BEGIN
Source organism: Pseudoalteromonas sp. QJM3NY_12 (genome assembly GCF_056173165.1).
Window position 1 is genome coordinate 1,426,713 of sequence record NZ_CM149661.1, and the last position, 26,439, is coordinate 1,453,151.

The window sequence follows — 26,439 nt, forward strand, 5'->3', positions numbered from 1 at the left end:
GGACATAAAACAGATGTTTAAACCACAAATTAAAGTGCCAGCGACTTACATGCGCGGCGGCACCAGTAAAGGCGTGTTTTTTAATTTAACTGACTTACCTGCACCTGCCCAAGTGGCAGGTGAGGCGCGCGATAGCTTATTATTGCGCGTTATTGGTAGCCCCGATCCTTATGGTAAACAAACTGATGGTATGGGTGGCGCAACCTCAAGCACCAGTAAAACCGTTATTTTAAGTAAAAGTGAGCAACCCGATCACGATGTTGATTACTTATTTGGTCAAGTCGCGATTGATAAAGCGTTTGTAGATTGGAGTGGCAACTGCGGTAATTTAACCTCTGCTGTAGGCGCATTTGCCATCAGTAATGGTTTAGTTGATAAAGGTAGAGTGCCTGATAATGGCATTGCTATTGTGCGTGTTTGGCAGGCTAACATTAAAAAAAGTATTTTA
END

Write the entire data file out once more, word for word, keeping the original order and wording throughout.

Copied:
Source organism: Pseudoalteromonas sp. QJM3NY_12 (genome assembly GCF_056173165.1).
Window position 1 is genome coordinate 1,426,713 of sequence record NZ_CM149661.1, and the last position, 26,439, is coordinate 1,453,151.

The window sequence follows — 26,439 nt, forward strand, 5'->3', positions numbered from 1 at the left end:
GGACATAAAACAGATGTTTAAACCACAAATTAAAGTGCCAGCGACTTACATGCGCGGCGGCACCAGTAAAGGCGTGTTTTTTAATTTAACTGACTTACCTGCACCTGCCCAAGTGGCAGGTGAGGCGCGCGATAGCTTATTATTGCGCGTTATTGGTAGCCCCGATCCTTATGGTAAACAAACTGATGGTATGGGTGGCGCAACCTCAAGCACCAGTAAAACCGTTATTTTAAGTAAAAGTGAGCAACCCGATCACGATGTTGATTACTTATTTGGTCAAGTCGCGATTGATAAAGCGTTTGTAGATTGGAGTGGCAACTGCGGTAATTTAACCTCTGCTGTAGGCGCATTTGCCATCAGTAATGGTTTAGTTGATAAAGGTAGAGTGCCTGATAATGGCATTGCTATTGTGCGTGTTTGGCAGGCTAACATTAAAAAAAGTATTTTA